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From time to time we find particular articles, authors and websites of value. These thoughts and links are captured here to help you achieve greater business success. Enjoy.

Eight Steps To Building Better Business

1. Look in the organizational mirror.

Take time to look back on where you’ve come from. What can you learn? What do you do well, or not so well? What mistakes do you continue to make? Are there ideas you’ve shelved that might work better today?

2. CAT scan your people and processes.

What is your candid assessment or your people and processes? If you used a CAT scan where would you see the jewels and where are the malignancies? Be honest and face reality as it is, not as it was or wish it were.

3. Get a second opinion.

A third part review of your business yields insight. Everyone needs an outside –in perspective. Get a “customer check” via a third party to validate your internal view. You learn more from unhappy customers than satisfied. Take Microsoft’s view. They focus 90% of their effort in understanding why people are unsatisfied with their products.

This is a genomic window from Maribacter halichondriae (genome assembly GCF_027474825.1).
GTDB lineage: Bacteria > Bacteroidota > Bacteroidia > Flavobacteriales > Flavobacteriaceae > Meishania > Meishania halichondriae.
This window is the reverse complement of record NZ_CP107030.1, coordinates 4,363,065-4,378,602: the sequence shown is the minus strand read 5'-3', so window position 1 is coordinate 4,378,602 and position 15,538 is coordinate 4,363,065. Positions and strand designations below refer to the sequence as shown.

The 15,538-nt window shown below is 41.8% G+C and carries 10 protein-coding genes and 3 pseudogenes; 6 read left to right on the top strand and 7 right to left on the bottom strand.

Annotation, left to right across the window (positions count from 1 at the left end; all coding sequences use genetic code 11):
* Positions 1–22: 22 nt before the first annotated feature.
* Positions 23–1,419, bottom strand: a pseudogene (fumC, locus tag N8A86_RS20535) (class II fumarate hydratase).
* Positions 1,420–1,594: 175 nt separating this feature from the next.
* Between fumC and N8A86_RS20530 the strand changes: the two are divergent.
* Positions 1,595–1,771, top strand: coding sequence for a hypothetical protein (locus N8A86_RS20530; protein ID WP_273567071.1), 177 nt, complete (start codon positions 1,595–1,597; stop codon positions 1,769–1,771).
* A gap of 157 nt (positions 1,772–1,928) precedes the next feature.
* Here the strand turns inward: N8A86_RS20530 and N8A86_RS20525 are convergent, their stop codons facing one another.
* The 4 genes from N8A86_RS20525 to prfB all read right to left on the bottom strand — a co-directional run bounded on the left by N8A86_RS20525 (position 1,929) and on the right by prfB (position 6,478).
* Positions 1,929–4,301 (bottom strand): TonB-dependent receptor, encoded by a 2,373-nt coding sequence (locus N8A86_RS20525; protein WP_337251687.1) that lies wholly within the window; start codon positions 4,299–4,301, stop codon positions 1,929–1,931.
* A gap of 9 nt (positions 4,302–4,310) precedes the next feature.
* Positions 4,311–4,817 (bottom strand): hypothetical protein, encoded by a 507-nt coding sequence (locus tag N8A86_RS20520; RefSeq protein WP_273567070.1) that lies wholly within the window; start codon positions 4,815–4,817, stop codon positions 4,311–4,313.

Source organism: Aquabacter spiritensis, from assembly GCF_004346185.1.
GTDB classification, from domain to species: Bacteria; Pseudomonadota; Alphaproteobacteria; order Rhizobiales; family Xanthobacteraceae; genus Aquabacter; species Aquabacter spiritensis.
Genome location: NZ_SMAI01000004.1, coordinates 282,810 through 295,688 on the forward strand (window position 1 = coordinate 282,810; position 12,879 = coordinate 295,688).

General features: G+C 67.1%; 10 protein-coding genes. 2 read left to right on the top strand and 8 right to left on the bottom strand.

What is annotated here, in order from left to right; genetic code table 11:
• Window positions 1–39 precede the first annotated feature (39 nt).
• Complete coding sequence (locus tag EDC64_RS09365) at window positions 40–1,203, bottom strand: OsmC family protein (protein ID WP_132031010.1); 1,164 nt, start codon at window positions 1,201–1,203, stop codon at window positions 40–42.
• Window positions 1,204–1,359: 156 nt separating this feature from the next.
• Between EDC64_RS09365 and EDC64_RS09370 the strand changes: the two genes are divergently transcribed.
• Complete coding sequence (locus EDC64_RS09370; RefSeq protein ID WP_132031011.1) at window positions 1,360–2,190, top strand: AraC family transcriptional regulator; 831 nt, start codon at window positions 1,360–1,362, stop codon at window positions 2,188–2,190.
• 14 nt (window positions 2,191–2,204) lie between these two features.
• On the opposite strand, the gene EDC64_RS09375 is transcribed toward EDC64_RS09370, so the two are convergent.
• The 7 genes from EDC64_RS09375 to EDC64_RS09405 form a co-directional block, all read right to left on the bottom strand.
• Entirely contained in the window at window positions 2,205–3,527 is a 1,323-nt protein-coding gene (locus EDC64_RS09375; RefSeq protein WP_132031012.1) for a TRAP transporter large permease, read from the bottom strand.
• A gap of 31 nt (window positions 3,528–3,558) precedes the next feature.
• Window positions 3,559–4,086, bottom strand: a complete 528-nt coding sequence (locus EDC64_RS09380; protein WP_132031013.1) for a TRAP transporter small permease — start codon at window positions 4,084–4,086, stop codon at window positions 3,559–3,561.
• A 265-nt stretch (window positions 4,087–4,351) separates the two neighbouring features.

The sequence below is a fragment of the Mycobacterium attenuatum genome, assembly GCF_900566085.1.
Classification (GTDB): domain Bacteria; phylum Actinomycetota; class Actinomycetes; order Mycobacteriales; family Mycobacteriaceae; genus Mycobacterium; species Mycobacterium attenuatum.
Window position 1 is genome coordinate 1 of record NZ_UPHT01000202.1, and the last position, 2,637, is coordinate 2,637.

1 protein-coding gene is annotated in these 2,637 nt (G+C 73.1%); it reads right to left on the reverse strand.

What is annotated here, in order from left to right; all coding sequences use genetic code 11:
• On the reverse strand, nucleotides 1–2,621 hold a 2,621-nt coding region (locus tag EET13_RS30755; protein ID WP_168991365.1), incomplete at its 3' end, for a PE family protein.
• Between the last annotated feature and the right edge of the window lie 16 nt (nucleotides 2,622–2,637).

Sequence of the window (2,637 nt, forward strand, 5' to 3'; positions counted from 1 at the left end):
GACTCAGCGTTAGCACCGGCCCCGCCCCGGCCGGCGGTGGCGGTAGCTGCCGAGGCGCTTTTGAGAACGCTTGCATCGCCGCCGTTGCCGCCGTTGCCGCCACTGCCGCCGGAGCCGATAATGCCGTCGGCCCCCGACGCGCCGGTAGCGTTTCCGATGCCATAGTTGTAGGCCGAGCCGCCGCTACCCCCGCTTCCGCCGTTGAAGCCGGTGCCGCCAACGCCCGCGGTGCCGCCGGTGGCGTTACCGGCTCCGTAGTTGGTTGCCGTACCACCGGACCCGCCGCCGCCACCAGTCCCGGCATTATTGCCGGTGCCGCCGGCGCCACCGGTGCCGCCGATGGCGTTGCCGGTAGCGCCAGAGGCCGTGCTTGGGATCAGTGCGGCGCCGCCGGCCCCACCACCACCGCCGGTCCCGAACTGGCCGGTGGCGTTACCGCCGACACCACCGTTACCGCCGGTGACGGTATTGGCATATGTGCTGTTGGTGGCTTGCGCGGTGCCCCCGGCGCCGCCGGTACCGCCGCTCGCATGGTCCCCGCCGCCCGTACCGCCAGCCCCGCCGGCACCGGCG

4. Ask Jack Welch’s Five Questions.

• What does your competitive environment look like?
• In the last three years, what have your competitors done?
• In the last three years, what have you done to them?
• How might they attack you in the future?
• What are your plans to leapfrog them?

5. Build and use your One Page Plan every day.

Watch any football coach on the sideline. They have their one-page game plan in front of themselves constantly. What are the key elements of your one-page plan? Are you keeping it “in play” at all times? Are your people?

6. Remember SAM.

Kotter at the Havard Business school emphasizes three key leadership elements.

• S = Set Direction
• A = Align constituencies
• M = Motivate and inspire.

As the CEO, are you doing a good job at all three? If one of these is not a strength have you built a team that can deliver this combined skill base?

7. That which is measured, gets done.

Are you measuring? Are you measuring the right things? How often are you measuring? Do your people measure? Are they clear about what they are to be measured on?

8. DWYSYWD.

A corollary to measurement. “Do what you say you will do.” How many of these people do you have on your management team and staff. More importantly, do you have any that aren’t? Get rid of them.

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